In his CM: the Next Generation series, Joe Farah gives us a glimpse into the trends that CM experts will need to tackle and master based upon industry trends and future technology challenges.
Effective peer reviews will eliminate a significant percentage of potential build problems, while at the same time helping to ensure that the architecture remains solid. It's important to have a good peer reivew process, but also a key developer involved, one who understands the architecture and and the wider issues involved. Peer reviews are most effective when they become a teaching tool—it's critical that new developers are aware of this going in.
Your process should not allow code to be checked in unless it has been tested. One of the most effective ways to ensure this is to track the test scripts, whether automated or manual, against the change, along with the test results. These should be reviewed as part of the peer review process. Another key practice is to include a demo as part of the peer review
Finally, it's important that there is control over what is going to go into a build. High-impact and high-risk changes should be accepted early in the process, before the full team begins working on the release cycle. Tight control must be exercised as release dates approach. It's fine to have a developer who can fix thirty problems a week, but if those are all low-priority problems and we're nearing in on the release date, the result may not be desireable. Typically, somewhere between 10 percent and 30 percent of problem fixes will introduce undesireable side effects. If only five of the problems really needed to be fixed for the release, there's a much better chance of not having a severe problem resulting. Still, if it's earlier in the release cycle, there's time to absorb such side effects and fix the problems before they go out the door.
When you're controlling what goes into a build, it is really ineffective to do so at build time. This will likely create a minor revolt among the developers, who have worked hard to complete their work. Instead, you want to ensure that change control is starting prior to assignment of changes to the design team members. Ideally, developers begin work by selecting tasks, problems, or features that have been approved and assigned to them. Then, there's no rejection of unwanted functionality or problem fixes.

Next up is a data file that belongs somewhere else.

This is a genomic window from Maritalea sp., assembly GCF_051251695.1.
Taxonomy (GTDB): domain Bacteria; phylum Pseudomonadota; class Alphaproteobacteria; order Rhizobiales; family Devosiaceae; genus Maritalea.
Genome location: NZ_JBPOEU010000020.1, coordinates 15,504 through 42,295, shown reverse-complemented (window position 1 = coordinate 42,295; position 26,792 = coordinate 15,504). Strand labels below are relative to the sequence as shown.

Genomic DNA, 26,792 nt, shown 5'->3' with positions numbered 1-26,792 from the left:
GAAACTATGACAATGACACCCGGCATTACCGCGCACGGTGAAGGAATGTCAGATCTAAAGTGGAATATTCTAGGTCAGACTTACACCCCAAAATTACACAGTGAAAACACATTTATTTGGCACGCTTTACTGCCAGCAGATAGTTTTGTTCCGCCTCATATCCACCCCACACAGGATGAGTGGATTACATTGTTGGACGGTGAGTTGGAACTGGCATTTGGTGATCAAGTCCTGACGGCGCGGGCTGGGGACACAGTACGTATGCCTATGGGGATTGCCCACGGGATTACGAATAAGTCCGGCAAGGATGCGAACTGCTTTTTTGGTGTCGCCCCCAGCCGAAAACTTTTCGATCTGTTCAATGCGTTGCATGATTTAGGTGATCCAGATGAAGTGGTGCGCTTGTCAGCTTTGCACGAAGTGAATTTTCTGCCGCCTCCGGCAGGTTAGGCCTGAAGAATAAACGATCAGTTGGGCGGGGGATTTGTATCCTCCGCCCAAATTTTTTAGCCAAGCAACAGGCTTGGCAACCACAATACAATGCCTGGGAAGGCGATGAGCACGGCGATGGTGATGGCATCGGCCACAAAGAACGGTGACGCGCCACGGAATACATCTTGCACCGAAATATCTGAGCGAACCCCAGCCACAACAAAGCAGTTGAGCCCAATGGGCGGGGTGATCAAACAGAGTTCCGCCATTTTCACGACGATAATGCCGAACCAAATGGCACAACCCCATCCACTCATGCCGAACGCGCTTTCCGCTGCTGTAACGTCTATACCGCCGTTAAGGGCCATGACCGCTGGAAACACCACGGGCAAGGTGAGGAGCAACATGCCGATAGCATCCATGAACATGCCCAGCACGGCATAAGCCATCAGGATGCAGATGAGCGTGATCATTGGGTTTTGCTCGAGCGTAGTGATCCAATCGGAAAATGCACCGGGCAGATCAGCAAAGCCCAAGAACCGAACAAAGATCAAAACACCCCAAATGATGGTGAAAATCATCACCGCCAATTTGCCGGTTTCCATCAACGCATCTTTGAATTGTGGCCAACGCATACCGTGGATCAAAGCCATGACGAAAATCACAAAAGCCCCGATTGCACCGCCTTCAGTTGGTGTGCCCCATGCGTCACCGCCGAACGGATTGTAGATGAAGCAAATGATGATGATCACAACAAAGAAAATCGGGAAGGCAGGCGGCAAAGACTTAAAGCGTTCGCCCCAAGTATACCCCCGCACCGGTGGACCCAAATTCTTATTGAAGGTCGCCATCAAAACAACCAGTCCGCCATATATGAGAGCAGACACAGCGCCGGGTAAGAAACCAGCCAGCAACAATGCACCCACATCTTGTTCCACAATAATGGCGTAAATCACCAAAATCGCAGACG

Perhaps an even more critical side effect of having a change control process up front is that work flows from the developer through the process and into integration in pretty much the same order. This reduces the need for rollbacks, branches, and merges, and allows you to adopt a more optimized promotion scheme, ideally one where you don't even need to create separate promotion branches. This in turn makes it easier to automate selection of changes, as pre-approved changes can flow through the system as soon as they are successfully peer reviewed.
Manage the Superset Baseline, Build Subsets
Many organizations create and manage a baseline for every build. While this provides for full reproducibility, managing a large number of baselines can be complex. Typically a product has a number of variants. While it is important to try to move variant configuration into run-time or at least deployment, there are a number of cases where this is not or can not be done. In this case, the best strategy is to manage a superset from a baseline perspective, while building subsets. It's natural to configure a product from a subset of the baseline. Instead of dozens of baselines, a single baseline is used for management and reference purposes. Each build can be customized, as long as the CM tool tracks the build definition in terms of the baseline.